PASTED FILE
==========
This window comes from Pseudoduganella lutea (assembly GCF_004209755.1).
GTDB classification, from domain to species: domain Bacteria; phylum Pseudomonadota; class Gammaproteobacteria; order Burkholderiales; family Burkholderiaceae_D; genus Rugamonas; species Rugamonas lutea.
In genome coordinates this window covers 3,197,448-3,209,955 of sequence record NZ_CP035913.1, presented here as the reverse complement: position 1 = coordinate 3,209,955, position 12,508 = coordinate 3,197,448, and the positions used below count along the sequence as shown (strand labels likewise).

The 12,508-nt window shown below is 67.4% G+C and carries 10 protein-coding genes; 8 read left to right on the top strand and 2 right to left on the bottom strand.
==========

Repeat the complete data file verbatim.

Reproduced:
This window comes from Pseudoduganella lutea (assembly GCF_004209755.1).
GTDB classification, from domain to species: domain Bacteria; phylum Pseudomonadota; class Gammaproteobacteria; order Burkholderiales; family Burkholderiaceae_D; genus Rugamonas; species Rugamonas lutea.
In genome coordinates this window covers 3,197,448-3,209,955 of sequence record NZ_CP035913.1, presented here as the reverse complement: position 1 = coordinate 3,209,955, position 12,508 = coordinate 3,197,448, and the positions used below count along the sequence as shown (strand labels likewise).

The 12,508-nt window shown below is 67.4% G+C and carries 10 protein-coding genes; 8 read left to right on the top strand and 2 right to left on the bottom strand.